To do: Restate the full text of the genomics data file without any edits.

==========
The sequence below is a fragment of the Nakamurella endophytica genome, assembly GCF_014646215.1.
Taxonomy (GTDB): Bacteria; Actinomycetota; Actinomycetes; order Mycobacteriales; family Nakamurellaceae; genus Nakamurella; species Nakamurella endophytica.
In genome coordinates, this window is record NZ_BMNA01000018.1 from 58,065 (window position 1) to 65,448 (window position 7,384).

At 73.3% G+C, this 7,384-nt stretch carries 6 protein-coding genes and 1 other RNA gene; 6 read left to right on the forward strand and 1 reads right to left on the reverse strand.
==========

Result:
The sequence below is a fragment of the Nakamurella endophytica genome, assembly GCF_014646215.1.
Taxonomy (GTDB): Bacteria; Actinomycetota; Actinomycetes; order Mycobacteriales; family Nakamurellaceae; genus Nakamurella; species Nakamurella endophytica.
In genome coordinates, this window is record NZ_BMNA01000018.1 from 58,065 (window position 1) to 65,448 (window position 7,384).

At 73.3% G+C, this 7,384-nt stretch carries 6 protein-coding genes and 1 other RNA gene; 6 read left to right on the forward strand and 1 reads right to left on the reverse strand.